In the community

Ontario’s Camp Zoe helps children cope with grief

ONTARIO — With 1 in 12 children estimated to lose a parent or a sibling by 18 in the U.S., researchers have dubbed them the “silent grievers” because childhood grief in America is often overlooked.

Providing support for these children in Malheur County is the inspiration for Camp Zoe, a free grief camp for kids Saturday, June 10, from 9 a.m. to 4:30 p.m. at St. Paul Lutheran Church at 842 Alameda Dr. in Ontario. Pre-registration is required.

Those interested can register online, call 208-230-0164, or email campzoegriefcamp@

According to organizer Sharla Phelps, a longtime social worker and grief counselor, grief is the “normal reaction to the loss of any kind in life.”

At Camp Zoe, in its second year, the focus is grief related to losing a loved one. Last year Phelps and partner Tamra Kay started the camp with Treasure Valley Children’s Relief Nursery of Ontario.

Phelps said grief can result from the death of a loved one, even if the loss is not recent.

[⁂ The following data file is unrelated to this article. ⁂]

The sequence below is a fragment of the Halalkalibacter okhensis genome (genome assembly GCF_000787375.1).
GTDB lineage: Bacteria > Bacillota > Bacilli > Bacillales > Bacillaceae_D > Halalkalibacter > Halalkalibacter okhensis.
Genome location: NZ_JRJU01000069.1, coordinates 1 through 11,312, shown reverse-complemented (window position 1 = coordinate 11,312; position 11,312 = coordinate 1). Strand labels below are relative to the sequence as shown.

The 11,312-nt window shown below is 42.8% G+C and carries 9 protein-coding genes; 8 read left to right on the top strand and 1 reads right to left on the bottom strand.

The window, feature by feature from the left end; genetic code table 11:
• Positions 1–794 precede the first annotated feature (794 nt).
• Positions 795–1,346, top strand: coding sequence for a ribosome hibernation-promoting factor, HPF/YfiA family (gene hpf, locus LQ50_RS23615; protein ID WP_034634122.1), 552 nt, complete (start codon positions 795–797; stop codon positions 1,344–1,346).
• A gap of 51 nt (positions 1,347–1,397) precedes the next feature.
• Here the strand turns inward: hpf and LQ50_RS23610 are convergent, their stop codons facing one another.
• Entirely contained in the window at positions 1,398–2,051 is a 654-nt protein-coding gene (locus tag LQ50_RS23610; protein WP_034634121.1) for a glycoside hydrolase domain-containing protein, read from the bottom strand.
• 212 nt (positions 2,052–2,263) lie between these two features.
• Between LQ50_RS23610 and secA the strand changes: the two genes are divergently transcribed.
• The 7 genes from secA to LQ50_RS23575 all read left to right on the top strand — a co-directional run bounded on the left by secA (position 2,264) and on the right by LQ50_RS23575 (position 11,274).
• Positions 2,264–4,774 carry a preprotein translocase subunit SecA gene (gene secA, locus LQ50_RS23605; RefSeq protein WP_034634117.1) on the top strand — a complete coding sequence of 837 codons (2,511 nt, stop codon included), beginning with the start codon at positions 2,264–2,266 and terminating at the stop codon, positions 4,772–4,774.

Phelps noted pre-registration is required. She said she likes to have conversations with the parents and kids ahead of time and let them know what to expect and that they are coming to a camp for grief and not “just going somewhere for the day.”

Phelps said ahead of the day-long camp, the event will kick off Friday, June 9, with a pizza night at St. Paul Lutheran Church from 6 p.m. to 7:30 p.m. Phelps said she will advise parents about how they can help their children through the grief process based on age and grade level. Meanwhile, the children will meet with their group leaders and break out into groups based on age.

Phelps said on Saturday, the kids have activities and exercises focusing on talking about their feelings and learning to cope. At the end, she said parents join their children for a family activity that focuses on what the children learned and how parents can help them apply those skills.

Phelps said children will continue to experience loss as they grow into adulthood. The idea, she said, is to give kids the coping skills to navigate through grief.
“For us adults,” she said, “it’s very important to have a set of tools in your tool belt.”

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